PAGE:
A dwindling industry, a failing economy and insurer pressure are three factors that are killing your profit and closing shops. But I have a solution: Eliminate yourself. That’s right, you heard me. Call it an instant $40,000 to $50,000 addition to your bottom line.
Let’s be honest, insurance companies have slowly cut out our profits over the last 10 years, and unfortunately, we let them! But let’s not cry over spilled milk we’re reaping what we’ve sown. For years, we’ve been swearing about insurers on our car rides home, but if we aren’t going to do anything about it, then we must find additional income from somewhere else. Since insurers seem to have a chokehold on us, we know we aren’t going to increase our profits by ruining relationships with them and causing steering battles. We all know that suing insurers for steering is darn near impossible because they can carry your case out for years and run you broke. Who has the time and money for that?
We all remember the fat profits we used to rake in when insurers were clueless back in the day. But now we’re dealing with highly educated college graduates with business plans. Those business plans have worked out pretty well for them so far, and now they’re Goliath and we’re David. But slinging rocks at them will do no good.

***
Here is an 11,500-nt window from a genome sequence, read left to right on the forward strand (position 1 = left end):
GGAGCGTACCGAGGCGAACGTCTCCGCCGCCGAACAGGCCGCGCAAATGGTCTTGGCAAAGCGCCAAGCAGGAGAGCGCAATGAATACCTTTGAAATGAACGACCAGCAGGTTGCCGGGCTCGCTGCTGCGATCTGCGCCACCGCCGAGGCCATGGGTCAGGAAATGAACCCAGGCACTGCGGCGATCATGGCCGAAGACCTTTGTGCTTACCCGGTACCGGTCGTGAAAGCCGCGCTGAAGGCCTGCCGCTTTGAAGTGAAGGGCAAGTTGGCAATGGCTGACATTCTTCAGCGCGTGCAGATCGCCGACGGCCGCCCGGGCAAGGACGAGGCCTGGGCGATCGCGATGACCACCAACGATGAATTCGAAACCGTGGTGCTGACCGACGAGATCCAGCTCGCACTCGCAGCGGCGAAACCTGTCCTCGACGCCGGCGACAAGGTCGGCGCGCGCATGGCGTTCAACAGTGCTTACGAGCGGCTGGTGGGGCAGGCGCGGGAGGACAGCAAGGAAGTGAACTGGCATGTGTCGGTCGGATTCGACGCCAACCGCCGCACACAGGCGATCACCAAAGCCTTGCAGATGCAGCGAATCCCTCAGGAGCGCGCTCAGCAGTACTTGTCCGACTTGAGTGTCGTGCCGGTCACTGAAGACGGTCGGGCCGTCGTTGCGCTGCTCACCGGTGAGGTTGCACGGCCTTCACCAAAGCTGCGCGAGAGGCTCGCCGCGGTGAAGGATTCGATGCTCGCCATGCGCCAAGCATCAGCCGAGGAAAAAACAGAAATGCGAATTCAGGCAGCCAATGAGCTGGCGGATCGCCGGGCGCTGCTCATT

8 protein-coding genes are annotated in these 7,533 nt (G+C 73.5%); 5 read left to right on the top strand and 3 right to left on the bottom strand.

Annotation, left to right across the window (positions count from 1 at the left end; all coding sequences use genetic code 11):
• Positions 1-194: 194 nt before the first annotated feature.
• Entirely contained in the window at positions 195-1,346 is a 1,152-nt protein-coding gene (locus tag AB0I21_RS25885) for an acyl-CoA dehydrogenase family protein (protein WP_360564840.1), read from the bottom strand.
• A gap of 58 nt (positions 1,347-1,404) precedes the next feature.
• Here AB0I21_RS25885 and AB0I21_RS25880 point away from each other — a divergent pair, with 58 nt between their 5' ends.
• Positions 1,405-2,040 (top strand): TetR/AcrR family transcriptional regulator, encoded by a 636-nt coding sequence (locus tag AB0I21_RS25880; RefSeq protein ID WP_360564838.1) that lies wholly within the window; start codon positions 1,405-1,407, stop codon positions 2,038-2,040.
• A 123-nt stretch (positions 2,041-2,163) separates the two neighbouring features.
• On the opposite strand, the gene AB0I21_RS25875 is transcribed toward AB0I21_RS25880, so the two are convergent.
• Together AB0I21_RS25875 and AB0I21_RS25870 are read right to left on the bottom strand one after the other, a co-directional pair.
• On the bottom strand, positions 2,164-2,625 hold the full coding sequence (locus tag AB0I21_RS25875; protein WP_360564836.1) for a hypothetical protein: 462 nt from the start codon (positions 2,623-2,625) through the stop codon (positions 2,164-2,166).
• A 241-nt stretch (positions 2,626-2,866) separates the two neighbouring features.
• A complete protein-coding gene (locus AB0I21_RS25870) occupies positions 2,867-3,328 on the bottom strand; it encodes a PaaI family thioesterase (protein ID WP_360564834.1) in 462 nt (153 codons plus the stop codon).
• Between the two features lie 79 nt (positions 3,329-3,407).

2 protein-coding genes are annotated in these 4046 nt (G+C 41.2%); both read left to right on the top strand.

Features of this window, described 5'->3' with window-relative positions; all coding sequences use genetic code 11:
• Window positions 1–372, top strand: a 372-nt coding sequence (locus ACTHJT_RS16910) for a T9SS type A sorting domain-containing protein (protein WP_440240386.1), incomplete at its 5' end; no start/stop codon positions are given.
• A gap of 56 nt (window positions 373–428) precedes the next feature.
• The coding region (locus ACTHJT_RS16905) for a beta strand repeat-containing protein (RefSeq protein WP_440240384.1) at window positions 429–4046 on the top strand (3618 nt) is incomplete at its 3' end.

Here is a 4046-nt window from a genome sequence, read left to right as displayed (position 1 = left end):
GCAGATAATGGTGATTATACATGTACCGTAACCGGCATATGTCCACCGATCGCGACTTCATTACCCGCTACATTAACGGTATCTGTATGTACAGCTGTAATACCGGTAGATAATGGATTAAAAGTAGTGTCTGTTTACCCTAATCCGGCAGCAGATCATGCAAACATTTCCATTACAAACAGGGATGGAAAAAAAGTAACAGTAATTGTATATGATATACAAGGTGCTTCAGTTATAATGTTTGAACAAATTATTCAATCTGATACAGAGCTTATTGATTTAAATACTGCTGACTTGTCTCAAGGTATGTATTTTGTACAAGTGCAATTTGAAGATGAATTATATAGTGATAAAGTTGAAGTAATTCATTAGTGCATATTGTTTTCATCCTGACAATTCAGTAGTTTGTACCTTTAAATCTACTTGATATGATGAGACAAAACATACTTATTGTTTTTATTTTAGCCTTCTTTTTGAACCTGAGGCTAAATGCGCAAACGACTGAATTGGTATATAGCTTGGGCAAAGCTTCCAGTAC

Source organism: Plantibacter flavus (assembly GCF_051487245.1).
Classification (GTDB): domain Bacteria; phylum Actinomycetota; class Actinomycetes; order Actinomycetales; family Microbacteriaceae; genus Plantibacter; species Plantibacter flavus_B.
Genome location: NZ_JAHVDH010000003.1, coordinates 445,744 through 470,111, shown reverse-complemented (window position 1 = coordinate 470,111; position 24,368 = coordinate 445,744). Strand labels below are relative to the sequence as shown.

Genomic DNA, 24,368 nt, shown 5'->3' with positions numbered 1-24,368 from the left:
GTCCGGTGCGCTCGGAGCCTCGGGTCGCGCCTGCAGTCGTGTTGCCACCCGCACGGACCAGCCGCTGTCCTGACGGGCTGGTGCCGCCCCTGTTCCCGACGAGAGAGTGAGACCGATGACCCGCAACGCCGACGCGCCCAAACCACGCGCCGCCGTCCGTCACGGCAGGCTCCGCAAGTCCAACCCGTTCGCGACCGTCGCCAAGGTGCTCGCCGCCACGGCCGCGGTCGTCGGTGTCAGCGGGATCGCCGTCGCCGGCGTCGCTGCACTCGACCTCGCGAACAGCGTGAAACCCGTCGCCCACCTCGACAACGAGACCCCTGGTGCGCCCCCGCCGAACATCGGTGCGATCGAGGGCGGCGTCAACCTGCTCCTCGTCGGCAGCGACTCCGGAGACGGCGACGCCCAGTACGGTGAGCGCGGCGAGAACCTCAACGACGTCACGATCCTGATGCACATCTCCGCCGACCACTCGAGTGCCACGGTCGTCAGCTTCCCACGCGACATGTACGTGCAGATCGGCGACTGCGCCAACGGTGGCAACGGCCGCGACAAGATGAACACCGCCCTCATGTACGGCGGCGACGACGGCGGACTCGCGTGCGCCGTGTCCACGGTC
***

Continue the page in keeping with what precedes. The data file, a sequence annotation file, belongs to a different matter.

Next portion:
Incredible Shrinking Industry
Our industry is shrinking due to a variety of reasons, with the economy playing a large part. Industry experts generally agree that there are currently about 40,000 to 45,000 body shops in the United States, and it’s believed that 20,000 to 25,000 of them could handle the work currently available. What would seem to support this statement is all the shops you hear about that are slow and the incredible inefficiency of the shops that are busy.
As far as the economy goes, we all know that shop owners are not financially hung like the medical industry or retail businesses, so the current state of the economy is putting shops under or up to their necks in water. People are driving less, which means people are wrecking less. The more people there are who don’t buy new, higher value cars, the more cars there will be that will get totaled. Also increasing is the number of people who are cashing their insurance checks and leaving their damaged cars out to dry.
So where am I going with all this? We need to find ways to increase our bottom lines. One great way to do that is to eliminate yourself that is, if you’re a production manager or shop foreman.
If you think about it, you’re not really needed. For one, if you need a production manager, your machine has too many errors or you’re a firefighter. Fighting fires in the shop, answering questions for techs who should be able to make decisions on their own, and solving problems with solutions you shouldn’t be recommending anyway makes you feel good because it makes you feel needed.